Thank you very much for putting this PEP together.

It would be very helpful to broaden the objective of avoiding functions returning PyObject** to other types of pointers.  I have in mind several functions in the C-API that return a char* pointer to the contents of an object.  While these functions are easy to implement on top of the CPython object model they are challenging for alternative Python implementations.

Consider PyBytes_AsString: it returns a mutable char* pointing to the contents of a byte instance.  This presents several obvious problems.  For starters, it burdens a relocating garbage collector to pin objects or create a temporary copy of an object's contents in non-moving memory.  It also has implications for treating PyObejct* as a handle, using tagged pointers (and tagged immediates), and multi-threading.

To eliminate C-API functions such as PyBytes_AsString, PyUnicode_AsUTF8, etc., new functions should be added to the C-API that copy the contents of objects out into a buffer, similar to PyUnicode_AsUCS4 or to return the contents in an dynamically allocated buffer like PyUnicode_AsUCS4Copy.

On Mon, Jun 22, 2020 at 5:12 AM Victor Stinner <> wrote:

PEP available at:

This PEP is the result of 4 years of research work on the C API:

It's the third version. The first version (2017) proposed to add a
"new C API" and advised C extensions maintainers to opt-in for it: it
was basically the same idea as PEP 384 limited C API but in a
different color. Well, I had no idea of what I was doing :-) The
second version (April 2020) proposed to add a new Python runtime built
from the same code base as the regular Python runtime but in a
different build mode, the regular Python would continue to be fully

I wrote the third version, the PEP 620, from scratch. It now gives an
explicit and concrete list of incompatible C API changes, and has
better motivation and rationale sections. The main PEP novelty is the
new pythoncapi_compat.h header file distributed with Python to provide
new C API functions to old Python versions, the second novelty is the
process to reduce the number of broken C extensions.

Whereas PEPs are usually implemented in a single Python version, the
implementation of this PEP is expected to be done carefully over
multiple Python versions. The PEP lists many changes which are already
implemented in Python 3.7, 3.8 and 3.9. It defines a process to reduce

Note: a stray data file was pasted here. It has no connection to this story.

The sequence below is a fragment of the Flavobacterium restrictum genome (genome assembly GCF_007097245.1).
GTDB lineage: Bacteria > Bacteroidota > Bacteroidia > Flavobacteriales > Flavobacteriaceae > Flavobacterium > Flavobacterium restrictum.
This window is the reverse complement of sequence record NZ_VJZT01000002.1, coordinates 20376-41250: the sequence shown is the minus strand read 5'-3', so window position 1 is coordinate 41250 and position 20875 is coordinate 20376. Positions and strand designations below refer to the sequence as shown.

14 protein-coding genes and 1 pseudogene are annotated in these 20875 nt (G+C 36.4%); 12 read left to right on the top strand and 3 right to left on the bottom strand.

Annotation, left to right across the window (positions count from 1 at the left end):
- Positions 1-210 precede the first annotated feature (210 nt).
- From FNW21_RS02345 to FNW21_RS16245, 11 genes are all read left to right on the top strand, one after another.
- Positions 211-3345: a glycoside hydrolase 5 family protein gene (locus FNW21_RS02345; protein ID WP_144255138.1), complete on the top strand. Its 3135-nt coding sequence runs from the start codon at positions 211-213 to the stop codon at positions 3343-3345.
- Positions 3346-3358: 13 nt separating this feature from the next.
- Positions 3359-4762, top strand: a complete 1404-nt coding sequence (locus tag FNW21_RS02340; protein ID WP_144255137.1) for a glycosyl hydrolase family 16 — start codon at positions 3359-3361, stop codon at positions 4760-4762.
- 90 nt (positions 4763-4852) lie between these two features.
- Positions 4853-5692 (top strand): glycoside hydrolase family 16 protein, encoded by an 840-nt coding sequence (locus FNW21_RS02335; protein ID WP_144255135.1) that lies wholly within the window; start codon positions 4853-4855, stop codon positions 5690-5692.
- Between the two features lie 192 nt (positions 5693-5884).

the number of broken C extensions when introducing the incompatible C
API changes listed in the PEP. The process dictates the rhythm of
these changes.

PEP: 620
Title: Hide implementation details from the C API
Author: Victor Stinner <>
Status: Draft
Type: Standards Track
Content-Type: text/x-rst
Created: 19-June-2020
Python-Version: 3.10


Introduce C API incompatible changes to hide implementation details.

Once most implementation details will be hidden, evolution of CPython
internals would be less limited by C API backward compatibility issues.
It will be way easier to add new features.

It becomes possible to experiment with more advanced optimizations in CPython
than just micro-optimizations, like tagged pointers.

Define a process to reduce the number of broken C extensions.

The implementation of this PEP is expected to be done carefully over
multiple Python versions. It already started in Python 3.7 and most
changes are already completed. The `Process to reduce the number of
broken C extensions`_ dictates the rhythm.


The C API blocks CPython evolutions

Adding or removing members of C structures is causing multiple backward
compatibility issues.

Adding a new member breaks the stable ABI (PEP 384), especially for
types declared statically (e.g. ``static PyTypeObject MyType =
{...};``). In Python 3.4, the PEP 442 "Safe object finalization" added
the ``tp_finalize`` member at the end of the ``PyTypeObject`` structure.
For ABI backward compatibility, a new ``Py_TPFLAGS_HAVE_FINALIZE`` type
flag was required to announce if the type structure contains the
``tp_finalize`` member. The flag was removed in Python 3.8 (`bpo-32388

The ``PyTypeObject.tp_print`` member, deprecated since Python 3.0
released in 2009, has been removed in the Python 3.8 development cycle.
But the change broke too many C extensions and had to be reverted before
3.8 final release. Finally, the member was removed again in Python 3.9.

C extensions rely on the ability to access directly structure members,
indirectly through the C API, or even directly. Modifying structures
like ``PyListObject`` cannot be even considered.

The ``PyTypeObject`` structure is the one which evolved the most, simply
because there was no other way to evolve CPython than modifying it.

In the C API, all Python objects are passed as ``PyObject*``: a pointer